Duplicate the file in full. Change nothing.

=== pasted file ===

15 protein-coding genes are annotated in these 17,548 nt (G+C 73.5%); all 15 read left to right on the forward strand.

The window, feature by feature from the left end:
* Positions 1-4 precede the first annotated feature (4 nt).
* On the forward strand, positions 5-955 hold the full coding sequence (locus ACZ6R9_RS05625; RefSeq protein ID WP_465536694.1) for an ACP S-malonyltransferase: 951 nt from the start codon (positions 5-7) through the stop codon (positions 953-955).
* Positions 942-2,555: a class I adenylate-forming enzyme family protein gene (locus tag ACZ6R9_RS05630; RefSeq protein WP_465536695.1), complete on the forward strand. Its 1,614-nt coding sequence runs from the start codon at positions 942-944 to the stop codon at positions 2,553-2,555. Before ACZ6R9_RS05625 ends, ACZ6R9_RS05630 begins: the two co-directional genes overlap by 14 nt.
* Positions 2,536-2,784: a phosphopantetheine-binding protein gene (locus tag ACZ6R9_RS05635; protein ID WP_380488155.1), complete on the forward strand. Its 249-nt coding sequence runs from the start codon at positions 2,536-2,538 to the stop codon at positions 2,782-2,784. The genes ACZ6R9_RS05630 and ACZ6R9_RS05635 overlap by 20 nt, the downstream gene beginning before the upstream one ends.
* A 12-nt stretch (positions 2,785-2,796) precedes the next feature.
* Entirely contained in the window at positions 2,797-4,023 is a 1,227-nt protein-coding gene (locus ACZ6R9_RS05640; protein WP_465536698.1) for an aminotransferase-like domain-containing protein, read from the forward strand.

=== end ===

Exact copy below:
15 protein-coding genes are annotated in these 17,548 nt (G+C 73.5%); all 15 read left to right on the forward strand.

The window, feature by feature from the left end:
* Positions 1-4 precede the first annotated feature (4 nt).
* On the forward strand, positions 5-955 hold the full coding sequence (locus ACZ6R9_RS05625; RefSeq protein ID WP_465536694.1) for an ACP S-malonyltransferase: 951 nt from the start codon (positions 5-7) through the stop codon (positions 953-955).
* Positions 942-2,555: a class I adenylate-forming enzyme family protein gene (locus tag ACZ6R9_RS05630; RefSeq protein WP_465536695.1), complete on the forward strand. Its 1,614-nt coding sequence runs from the start codon at positions 942-944 to the stop codon at positions 2,553-2,555. Before ACZ6R9_RS05625 ends, ACZ6R9_RS05630 begins: the two co-directional genes overlap by 14 nt.
* Positions 2,536-2,784: a phosphopantetheine-binding protein gene (locus tag ACZ6R9_RS05635; protein ID WP_380488155.1), complete on the forward strand. Its 249-nt coding sequence runs from the start codon at positions 2,536-2,538 to the stop codon at positions 2,782-2,784. The genes ACZ6R9_RS05630 and ACZ6R9_RS05635 overlap by 20 nt, the downstream gene beginning before the upstream one ends.
* A 12-nt stretch (positions 2,785-2,796) precedes the next feature.
* Entirely contained in the window at positions 2,797-4,023 is a 1,227-nt protein-coding gene (locus ACZ6R9_RS05640; protein WP_465536698.1) for an aminotransferase-like domain-containing protein, read from the forward strand.